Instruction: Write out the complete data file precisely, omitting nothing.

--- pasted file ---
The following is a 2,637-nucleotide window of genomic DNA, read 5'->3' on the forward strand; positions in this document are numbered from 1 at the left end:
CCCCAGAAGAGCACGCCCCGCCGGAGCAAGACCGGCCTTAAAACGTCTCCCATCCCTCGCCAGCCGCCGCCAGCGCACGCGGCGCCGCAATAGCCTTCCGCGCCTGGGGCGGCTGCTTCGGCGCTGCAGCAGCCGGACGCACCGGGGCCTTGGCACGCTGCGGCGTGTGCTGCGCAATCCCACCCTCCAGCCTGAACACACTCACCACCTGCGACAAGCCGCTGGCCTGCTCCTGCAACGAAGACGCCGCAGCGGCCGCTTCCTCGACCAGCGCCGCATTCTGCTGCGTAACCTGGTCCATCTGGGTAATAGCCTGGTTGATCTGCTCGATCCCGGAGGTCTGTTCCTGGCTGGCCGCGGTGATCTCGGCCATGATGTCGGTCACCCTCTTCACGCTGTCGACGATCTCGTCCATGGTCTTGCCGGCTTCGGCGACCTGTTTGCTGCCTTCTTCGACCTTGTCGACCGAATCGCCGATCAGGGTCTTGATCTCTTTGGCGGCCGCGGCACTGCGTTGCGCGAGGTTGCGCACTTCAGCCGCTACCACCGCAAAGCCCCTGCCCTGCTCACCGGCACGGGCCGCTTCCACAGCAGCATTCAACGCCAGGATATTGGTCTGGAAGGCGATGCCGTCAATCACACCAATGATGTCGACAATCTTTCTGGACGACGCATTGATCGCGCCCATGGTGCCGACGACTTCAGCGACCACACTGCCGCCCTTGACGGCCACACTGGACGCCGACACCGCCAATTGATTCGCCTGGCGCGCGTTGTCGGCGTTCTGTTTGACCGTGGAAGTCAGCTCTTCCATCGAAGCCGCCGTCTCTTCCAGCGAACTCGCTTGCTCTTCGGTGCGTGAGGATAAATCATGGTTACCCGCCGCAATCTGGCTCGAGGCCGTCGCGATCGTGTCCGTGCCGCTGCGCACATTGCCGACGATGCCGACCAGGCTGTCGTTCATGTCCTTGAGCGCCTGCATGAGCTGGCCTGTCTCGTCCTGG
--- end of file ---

The following is a 2,637-nucleotide window of genomic DNA, read 5'->3' on the forward strand; positions in this document are numbered from 1 at the left end:
CCCCAGAAGAGCACGCCCCGCCGGAGCAAGACCGGCCTTAAAACGTCTCCCATCCCTCGCCAGCCGCCGCCAGCGCACGCGGCGCCGCAATAGCCTTCCGCGCCTGGGGCGGCTGCTTCGGCGCTGCAGCAGCCGGACGCACCGGGGCCTTGGCACGCTGCGGCGTGTGCTGCGCAATCCCACCCTCCAGCCTGAACACACTCACCACCTGCGACAAGCCGCTGGCCTGCTCCTGCAACGAAGACGCCGCAGCGGCCGCTTCCTCGACCAGCGCCGCATTCTGCTGCGTAACCTGGTCCATCTGGGTAATAGCCTGGTTGATCTGCTCGATCCCGGAGGTCTGTTCCTGGCTGGCCGCGGTGATCTCGGCCATGATGTCGGTCACCCTCTTCACGCTGTCGACGATCTCGTCCATGGTCTTGCCGGCTTCGGCGACCTGTTTGCTGCCTTCTTCGACCTTGTCGACCGAATCGCCGATCAGGGTCTTGATCTCTTTGGCGGCCGCGGCACTGCGTTGCGCGAGGTTGCGCACTTCAGCCGCTACCACCGCAAAGCCCCTGCCCTGCTCACCGGCACGGGCCGCTTCCACAGCAGCATTCAACGCCAGGATATTGGTCTGGAAGGCGATGCCGTCAATCACACCAATGATGTCGACAATCTTTCTGGACGACGCATTGATCGCGCCCATGGTGCCGACGACTTCAGCGACCACACTGCCGCCCTTGACGGCCACACTGGACGCCGACACCGCCAATTGATTCGCCTGGCGCGCGTTGTCGGCGTTCTGTTTGACCGTGGAAGTCAGCTCTTCCATCGAAGCCGCCGTCTCTTCCAGCGAACTCGCTTGCTCTTCGGTGCGTGAGGATAAATCATGGTTACCCGCCGCAATCTGGCTCGAGGCCGTCGCGATCGTGTCCGTGCCGCTGCGCACATTGCCGACGATGCCGACCAGGCTGTCGTTCATGTCCTTGAGCGCCTGCATGAGCTGGCCTGTCTCGTCCTGG